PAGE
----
GPs in Scotland prescribed more anti-depressants last year than ever before, despite an SNP manifesto commitment to cut the use of the drugs by 10%.

Charities and opposition politicians have expressed grave concern about the increasing use of tablets.

Billy Watson, chief executive of the charity Scottish Association for Mental Health, said: “We all know these are difficult times and the recession is having a widely reported impact on the mental health of the nation. However, SAMH is concerned that one in 10 of the adult population in Scotland is now taking anti-depressants regularly.

“SAMH believes that the best way to support people with mental health problems is to provide prompt access to a wide range of treatments, including talking therapies and exercise. But unfortunately, people are still being prescribed anti-depressants because other options are not routinely available to GPs.”

Since 1999-00, the quantity of drugs prescribed to treat depression in Scotland has soared from 2.5 million to four million items. Between 2007-08 and last year, there was a 4.7% rise in the volume offered to patients. The Information and Services Division of the NHS, which published the information, estimates that 9.7% of people aged 15 and above take anti-depressants every day.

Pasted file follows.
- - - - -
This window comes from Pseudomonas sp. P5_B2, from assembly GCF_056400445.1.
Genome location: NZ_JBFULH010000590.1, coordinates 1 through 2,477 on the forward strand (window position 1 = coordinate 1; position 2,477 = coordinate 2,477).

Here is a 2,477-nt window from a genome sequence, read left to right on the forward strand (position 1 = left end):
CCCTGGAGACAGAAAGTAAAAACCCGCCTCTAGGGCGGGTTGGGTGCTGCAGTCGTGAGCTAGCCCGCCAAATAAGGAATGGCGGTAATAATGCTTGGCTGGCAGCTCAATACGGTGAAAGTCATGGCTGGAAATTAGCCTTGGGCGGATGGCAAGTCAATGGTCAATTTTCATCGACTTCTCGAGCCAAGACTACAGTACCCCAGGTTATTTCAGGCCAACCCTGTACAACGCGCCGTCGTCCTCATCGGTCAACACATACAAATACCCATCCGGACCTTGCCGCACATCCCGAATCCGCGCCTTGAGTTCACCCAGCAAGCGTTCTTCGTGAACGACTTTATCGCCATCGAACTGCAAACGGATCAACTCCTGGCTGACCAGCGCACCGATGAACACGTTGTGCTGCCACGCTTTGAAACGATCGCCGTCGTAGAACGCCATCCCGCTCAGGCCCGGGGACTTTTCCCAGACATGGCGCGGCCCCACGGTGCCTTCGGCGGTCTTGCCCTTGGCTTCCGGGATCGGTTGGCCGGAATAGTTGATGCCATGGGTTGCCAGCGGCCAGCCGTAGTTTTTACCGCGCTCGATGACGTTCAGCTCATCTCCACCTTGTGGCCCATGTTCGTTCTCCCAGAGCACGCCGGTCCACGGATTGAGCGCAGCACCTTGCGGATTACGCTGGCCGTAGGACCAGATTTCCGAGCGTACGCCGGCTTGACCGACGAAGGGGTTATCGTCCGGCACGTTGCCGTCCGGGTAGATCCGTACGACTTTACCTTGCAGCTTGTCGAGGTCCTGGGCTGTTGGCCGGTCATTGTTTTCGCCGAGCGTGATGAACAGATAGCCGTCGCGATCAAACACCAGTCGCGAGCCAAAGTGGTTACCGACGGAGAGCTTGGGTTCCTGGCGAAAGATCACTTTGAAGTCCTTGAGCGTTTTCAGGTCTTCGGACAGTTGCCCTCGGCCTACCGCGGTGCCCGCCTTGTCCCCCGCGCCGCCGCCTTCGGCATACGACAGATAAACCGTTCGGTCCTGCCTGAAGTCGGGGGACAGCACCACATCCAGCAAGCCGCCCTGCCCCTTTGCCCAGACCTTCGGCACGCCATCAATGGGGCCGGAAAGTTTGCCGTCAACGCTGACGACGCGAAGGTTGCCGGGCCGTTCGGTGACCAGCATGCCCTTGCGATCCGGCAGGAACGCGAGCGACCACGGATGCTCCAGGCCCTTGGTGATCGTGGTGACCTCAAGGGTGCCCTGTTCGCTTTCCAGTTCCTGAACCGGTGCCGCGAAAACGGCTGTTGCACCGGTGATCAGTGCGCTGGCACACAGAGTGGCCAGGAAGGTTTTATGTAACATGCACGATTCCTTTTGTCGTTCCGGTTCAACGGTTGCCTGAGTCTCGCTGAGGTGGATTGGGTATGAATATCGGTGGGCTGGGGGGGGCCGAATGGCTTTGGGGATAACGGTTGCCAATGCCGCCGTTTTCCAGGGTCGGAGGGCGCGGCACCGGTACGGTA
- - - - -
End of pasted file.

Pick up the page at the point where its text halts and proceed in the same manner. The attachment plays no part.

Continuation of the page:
Labour health spokesman Dr Richard Simpson, a member of the Royal College of Psychiatry, said: “These figures are extremely worrying. The SNP Government promised to stabilise the prescription of anti-depressants but they have failed to do so and numbers continue to rise.

“For all but severely affected patients, the daily use of drugs should be a last resort and we need to make much more use of alternative treatments such as cognitive behavioural therapy, which is a form of structured counselling.

“I am also concerned we have fallen behind England, where an additional 3000 therapists have been trained and are now beginning to start work on these badly needed alternatives.”

The figures also showed the number of prescriptions for drugs used to treat attention deficit hyperactivity disorder (ADHD) increased by 6.2% between 2007-08 and 2008-09.

Liberal Democrat health spokesman Ross Finnie said: “This large rise is alarming. ADHD has been steadily rising among children in Scotland, but prescribing thousands more drugs is not the way to tackle it.

“We need to look at new ways to treat ADHD without getting children on to strong mood-altering drugs.”

Mr Finnie also raised concern that doctors are increasingly giving patients a drug called memantine to treat Alzheimer’s, when official vetting bodies have discouraged its use.

Shona Robison, Minister for Public Health, emphasised that the prescribing of drugs is a clinical decision taken by doctors in discussion with their patients.

Talking about anti-depressant use, she said: “We should remember many of these medications enable patients who might

otherwise have been disabled by their mental health condition to live a normal life in the community.

“Nevertheless, it is encouraging that the rate of increase in prescribing of anti-depressants nationally has slowed significantly. At the same time, we have been working hard with NHS Boards to improve access to non-drug treatments, such as talking therapies.”